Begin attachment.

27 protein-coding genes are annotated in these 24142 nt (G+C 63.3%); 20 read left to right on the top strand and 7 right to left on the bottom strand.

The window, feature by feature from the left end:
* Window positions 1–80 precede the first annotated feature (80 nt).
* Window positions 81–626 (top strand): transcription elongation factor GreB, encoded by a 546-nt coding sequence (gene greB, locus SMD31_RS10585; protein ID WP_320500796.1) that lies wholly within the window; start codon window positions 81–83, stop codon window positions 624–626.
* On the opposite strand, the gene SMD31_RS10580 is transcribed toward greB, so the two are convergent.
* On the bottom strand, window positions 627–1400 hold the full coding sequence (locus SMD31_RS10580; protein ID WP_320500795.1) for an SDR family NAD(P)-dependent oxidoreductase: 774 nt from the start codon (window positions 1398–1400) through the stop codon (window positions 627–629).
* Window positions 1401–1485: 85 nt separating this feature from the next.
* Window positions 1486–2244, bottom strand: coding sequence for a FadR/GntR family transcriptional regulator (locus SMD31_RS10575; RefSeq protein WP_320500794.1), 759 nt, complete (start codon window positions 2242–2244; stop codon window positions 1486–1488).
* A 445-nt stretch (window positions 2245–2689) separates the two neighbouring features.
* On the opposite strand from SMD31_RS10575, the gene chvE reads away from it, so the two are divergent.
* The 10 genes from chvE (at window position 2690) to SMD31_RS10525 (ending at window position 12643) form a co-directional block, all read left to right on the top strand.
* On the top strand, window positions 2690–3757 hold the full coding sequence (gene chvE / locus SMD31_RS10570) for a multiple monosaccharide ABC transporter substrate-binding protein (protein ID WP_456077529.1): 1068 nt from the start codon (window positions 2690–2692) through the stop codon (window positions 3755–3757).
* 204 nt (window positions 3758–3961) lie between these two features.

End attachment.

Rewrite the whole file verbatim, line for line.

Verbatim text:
27 protein-coding genes are annotated in these 24142 nt (G+C 63.3%); 20 read left to right on the top strand and 7 right to left on the bottom strand.

The window, feature by feature from the left end:
* Window positions 1–80 precede the first annotated feature (80 nt).
* Window positions 81–626 (top strand): transcription elongation factor GreB, encoded by a 546-nt coding sequence (gene greB, locus SMD31_RS10585; protein ID WP_320500796.1) that lies wholly within the window; start codon window positions 81–83, stop codon window positions 624–626.
* On the opposite strand, the gene SMD31_RS10580 is transcribed toward greB, so the two are convergent.
* On the bottom strand, window positions 627–1400 hold the full coding sequence (locus SMD31_RS10580; protein ID WP_320500795.1) for an SDR family NAD(P)-dependent oxidoreductase: 774 nt from the start codon (window positions 1398–1400) through the stop codon (window positions 627–629).
* Window positions 1401–1485: 85 nt separating this feature from the next.
* Window positions 1486–2244, bottom strand: coding sequence for a FadR/GntR family transcriptional regulator (locus SMD31_RS10575; RefSeq protein WP_320500794.1), 759 nt, complete (start codon window positions 2242–2244; stop codon window positions 1486–1488).
* A 445-nt stretch (window positions 2245–2689) separates the two neighbouring features.
* On the opposite strand from SMD31_RS10575, the gene chvE reads away from it, so the two are divergent.
* The 10 genes from chvE (at window position 2690) to SMD31_RS10525 (ending at window position 12643) form a co-directional block, all read left to right on the top strand.
* On the top strand, window positions 2690–3757 hold the full coding sequence (gene chvE / locus SMD31_RS10570) for a multiple monosaccharide ABC transporter substrate-binding protein (protein ID WP_456077529.1): 1068 nt from the start codon (window positions 2690–2692) through the stop codon (window positions 3755–3757).
* 204 nt (window positions 3758–3961) lie between these two features.